Both funders and direct service providers seek to build a culture of excellence in the social-good sector. At the core of these efforts is the goal of improving outcomes for individuals, families, and entire communities. However, frequently there is a disconnect between funders and the organizations who serve their communities. Fortunately, there are ways to bridge the gap and build trusting, mutually beneficial relationships.
According to the Stanford Social Innovation Review, “To realize the deep systemic change that America is demanding, philanthropy must reorganize to build and demonstrate a trust-based culture, invest in community leadership capacity-building, and open up decision-making and information-sharing structures.”
The concept of trust-based philanthropy is a holistic approach that requires alignment in a grantmaking organization’s four interrelated areas: practice, leadership, culture, and values. Funders can help their grantees by being open about what they are doing, why they are doing it, and what outcomes they are trying to improve as part of their mission. The Trust-based Philanthropy Project provides a Self Reflection Tool to help funders get started with the process of developing a trust-based internal culture. It is equally important for grantees to establish a trust-based culture both internally and with their funders.
According to Trust-based Philanthropy, “Open, honest, and transparent communication minimizes power imbalances and helps move the work forward.” One way to build mutual trust is for both sides to seek and act on feedback on their performance. Funders and grantees who can build a relationship with transparent communication and feedback are able to increase the effectiveness of their interventions. We would like to take that one step further and state that openly communicating and sharing real-time data helps both sides understand the true impact of their interventions and find ways to continuously improve.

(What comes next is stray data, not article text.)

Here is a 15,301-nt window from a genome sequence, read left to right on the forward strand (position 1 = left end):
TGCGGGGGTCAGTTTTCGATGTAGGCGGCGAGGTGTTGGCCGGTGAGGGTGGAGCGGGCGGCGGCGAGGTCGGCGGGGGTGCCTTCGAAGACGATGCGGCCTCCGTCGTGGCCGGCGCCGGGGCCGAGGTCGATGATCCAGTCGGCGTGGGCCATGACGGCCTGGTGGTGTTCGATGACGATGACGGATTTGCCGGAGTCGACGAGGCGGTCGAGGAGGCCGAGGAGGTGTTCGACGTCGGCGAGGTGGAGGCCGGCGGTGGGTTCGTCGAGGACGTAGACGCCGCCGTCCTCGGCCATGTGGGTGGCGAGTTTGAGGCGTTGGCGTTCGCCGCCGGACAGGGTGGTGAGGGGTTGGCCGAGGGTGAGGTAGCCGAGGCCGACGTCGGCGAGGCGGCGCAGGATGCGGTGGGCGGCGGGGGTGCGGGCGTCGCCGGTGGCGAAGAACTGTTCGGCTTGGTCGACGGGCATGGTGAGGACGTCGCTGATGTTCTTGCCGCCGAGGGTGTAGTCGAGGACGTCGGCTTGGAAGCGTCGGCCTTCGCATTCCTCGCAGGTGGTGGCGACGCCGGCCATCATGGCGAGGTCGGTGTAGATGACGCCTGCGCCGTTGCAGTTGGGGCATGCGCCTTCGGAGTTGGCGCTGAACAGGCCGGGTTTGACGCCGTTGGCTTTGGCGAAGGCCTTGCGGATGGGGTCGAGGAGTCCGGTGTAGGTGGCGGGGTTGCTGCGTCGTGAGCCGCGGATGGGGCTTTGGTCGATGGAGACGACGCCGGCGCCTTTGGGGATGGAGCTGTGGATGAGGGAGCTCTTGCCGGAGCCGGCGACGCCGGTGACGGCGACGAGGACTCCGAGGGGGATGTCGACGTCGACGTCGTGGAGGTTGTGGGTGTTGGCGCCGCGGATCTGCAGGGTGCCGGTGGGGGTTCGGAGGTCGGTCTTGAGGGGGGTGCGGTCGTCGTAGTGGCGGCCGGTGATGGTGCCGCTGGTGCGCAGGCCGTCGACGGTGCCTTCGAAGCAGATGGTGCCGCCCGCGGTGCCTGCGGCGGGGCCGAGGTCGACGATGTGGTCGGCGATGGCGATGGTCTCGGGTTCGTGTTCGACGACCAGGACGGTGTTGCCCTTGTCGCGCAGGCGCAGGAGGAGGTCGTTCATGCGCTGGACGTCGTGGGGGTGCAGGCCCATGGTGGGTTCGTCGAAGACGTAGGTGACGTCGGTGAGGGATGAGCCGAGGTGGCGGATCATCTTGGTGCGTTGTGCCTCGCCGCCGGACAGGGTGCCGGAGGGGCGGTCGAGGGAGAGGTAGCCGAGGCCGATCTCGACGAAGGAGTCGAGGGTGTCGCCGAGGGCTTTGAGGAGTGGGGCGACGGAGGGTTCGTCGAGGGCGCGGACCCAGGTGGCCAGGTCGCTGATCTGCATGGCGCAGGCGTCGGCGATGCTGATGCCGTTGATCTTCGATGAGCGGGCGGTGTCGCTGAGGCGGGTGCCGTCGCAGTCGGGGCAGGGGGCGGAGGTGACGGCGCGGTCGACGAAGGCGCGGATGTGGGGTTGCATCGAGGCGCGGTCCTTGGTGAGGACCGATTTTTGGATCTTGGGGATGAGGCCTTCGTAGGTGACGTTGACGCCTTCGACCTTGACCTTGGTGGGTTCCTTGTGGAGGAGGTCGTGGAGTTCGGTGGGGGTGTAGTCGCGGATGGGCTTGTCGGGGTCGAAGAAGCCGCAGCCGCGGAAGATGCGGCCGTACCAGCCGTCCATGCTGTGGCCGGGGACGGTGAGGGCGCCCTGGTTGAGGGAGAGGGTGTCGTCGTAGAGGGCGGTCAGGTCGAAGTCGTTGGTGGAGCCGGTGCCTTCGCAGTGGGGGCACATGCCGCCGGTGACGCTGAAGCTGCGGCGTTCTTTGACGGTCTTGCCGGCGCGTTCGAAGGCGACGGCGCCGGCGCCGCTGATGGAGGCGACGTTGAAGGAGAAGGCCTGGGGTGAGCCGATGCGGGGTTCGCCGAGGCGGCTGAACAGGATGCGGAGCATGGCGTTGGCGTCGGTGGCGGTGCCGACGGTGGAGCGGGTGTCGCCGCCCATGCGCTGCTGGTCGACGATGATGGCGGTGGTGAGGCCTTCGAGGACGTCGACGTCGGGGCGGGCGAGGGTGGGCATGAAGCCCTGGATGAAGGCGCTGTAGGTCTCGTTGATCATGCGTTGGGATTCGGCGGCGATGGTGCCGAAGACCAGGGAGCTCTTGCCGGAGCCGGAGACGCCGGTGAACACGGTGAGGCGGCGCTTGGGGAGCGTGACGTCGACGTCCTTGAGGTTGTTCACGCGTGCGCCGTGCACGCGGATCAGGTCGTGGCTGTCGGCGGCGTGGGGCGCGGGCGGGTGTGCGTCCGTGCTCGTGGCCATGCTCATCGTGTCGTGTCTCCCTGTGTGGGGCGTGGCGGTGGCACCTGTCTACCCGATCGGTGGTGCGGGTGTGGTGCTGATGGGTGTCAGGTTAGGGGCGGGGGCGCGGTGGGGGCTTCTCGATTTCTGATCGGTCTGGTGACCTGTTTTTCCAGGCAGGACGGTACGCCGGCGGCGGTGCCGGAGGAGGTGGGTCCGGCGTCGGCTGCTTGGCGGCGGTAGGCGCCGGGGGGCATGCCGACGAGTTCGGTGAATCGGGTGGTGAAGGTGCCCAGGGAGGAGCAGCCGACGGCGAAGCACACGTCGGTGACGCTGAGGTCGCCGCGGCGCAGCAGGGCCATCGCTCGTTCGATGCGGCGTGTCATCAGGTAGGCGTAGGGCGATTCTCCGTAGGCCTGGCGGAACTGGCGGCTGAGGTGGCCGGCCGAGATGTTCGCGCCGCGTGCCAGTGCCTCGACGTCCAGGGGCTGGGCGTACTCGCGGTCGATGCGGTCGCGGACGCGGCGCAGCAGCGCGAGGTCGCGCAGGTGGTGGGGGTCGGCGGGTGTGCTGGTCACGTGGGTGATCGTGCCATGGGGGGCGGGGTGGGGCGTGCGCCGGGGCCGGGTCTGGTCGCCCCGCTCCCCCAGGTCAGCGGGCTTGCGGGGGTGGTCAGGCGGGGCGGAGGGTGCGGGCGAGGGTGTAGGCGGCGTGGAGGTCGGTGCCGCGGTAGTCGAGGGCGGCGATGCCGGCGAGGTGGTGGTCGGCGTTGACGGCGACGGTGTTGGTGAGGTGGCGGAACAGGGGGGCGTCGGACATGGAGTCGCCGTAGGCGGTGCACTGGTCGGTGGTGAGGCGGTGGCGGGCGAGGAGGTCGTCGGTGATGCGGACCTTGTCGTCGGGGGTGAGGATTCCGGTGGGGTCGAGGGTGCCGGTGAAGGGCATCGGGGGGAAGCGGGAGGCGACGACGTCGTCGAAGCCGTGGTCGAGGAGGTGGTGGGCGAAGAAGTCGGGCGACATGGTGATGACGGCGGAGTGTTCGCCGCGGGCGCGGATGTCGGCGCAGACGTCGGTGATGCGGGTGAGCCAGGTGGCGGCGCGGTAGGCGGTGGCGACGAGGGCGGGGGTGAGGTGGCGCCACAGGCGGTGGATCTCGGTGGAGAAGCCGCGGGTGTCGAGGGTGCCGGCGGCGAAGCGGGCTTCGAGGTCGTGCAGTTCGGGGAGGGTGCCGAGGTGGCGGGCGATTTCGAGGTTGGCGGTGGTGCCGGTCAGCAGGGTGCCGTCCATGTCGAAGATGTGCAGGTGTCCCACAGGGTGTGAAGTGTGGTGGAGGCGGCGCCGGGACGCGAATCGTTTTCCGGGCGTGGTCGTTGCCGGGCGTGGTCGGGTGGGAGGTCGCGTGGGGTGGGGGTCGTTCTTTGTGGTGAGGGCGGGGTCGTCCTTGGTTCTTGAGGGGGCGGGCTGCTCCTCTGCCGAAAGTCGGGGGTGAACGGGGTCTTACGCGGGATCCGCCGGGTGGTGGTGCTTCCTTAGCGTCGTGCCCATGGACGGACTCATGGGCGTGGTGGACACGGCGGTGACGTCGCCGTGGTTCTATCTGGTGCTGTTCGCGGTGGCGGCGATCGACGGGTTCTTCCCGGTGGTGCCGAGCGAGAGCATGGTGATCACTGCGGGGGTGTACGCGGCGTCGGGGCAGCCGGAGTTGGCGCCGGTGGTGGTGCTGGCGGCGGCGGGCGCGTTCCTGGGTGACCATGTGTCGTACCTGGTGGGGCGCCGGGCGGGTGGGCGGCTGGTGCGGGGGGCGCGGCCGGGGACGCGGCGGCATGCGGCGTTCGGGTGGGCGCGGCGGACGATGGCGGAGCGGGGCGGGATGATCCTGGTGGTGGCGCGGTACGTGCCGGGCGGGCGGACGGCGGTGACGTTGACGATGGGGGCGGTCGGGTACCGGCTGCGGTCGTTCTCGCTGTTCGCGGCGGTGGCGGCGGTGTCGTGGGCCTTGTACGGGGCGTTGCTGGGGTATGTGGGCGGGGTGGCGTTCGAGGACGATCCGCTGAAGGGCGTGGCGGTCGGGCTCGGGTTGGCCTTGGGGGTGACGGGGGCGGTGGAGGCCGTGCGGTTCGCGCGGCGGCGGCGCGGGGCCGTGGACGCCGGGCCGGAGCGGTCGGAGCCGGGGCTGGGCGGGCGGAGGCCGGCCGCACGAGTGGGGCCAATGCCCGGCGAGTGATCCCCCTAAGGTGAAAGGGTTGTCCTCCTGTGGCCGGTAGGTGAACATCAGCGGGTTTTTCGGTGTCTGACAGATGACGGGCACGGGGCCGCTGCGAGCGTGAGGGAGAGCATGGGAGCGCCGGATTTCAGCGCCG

Foundations are in a unique position to help build the leadership and measurement capacity of grantees. Community organizations with strong leadership are empowered to thrive and increase their impact in the community. According to SSIR, “Funders need to support leadership development with a focus on education, skill-building, and resources to help local communities become more engaged at every level of the funding process.”
In order to develop a culture of continuously learning, funders and their grantees need real-time access to the outcomes and collective impact of the funding network. As funders and grantees understand what interventions are driving the most impact and build a transparent, mutually-beneficial relationship, they become co-creators in creating healthy communities where individuals and families thrive.
Shared Measurement Infrastructure
A shared measurement infrastructure enables grantees to track how they are improving outcomes for their clients while also demonstrating their success and how they align with the mission of their funders. SureImpact’s collaborative data model was specifically designed to connect funders and grantees and provide a means for transparently communicating client, program, and outcome data. In the collaborative model, funders are able to set the reporting requirements and then all their grantees have to do is enter the data. The data is automatically shared with funders, simplifying the grant reporting process and saving both sides valuable time.
SureImpact enables direct-service providers to quickly enter client information, share data, measure impact, and provide closed-loop referrals to other services in the community. In addition, SureImpact simplifies the reporting process for social-good organizations with multiple funders. SureImpact eliminates the need for case managers to enter the same data into various software systems with its one-click data export. Organizations can use SureImpact as their “one source of truth” and then quickly export data in a flat Excel file that can be uploaded into another data system.
This increased technology capacity also benefits funders. Instead of grant managers having to manually review cumbersome spreadsheets from every grantee, each direct-service provider enters their own data and standardized outcomes metrics directly into SureImpact, saving grant managers countless hours and headaches.
Both funders and direct service providers seek to create healthy, happy, communities where everyone has an equitable opportunity. As both sides work to build cultures of mutual trust and shared measurement, we will witness the systemic change that truly creates communities that thrive.
To learn more about strengthening the relationships between funders and their grantees, join us on September 28 at 1:00 p.m. ET for our virtual fireside chat “Impact Measurement: Bridging the Gap between Funders and Grantees.”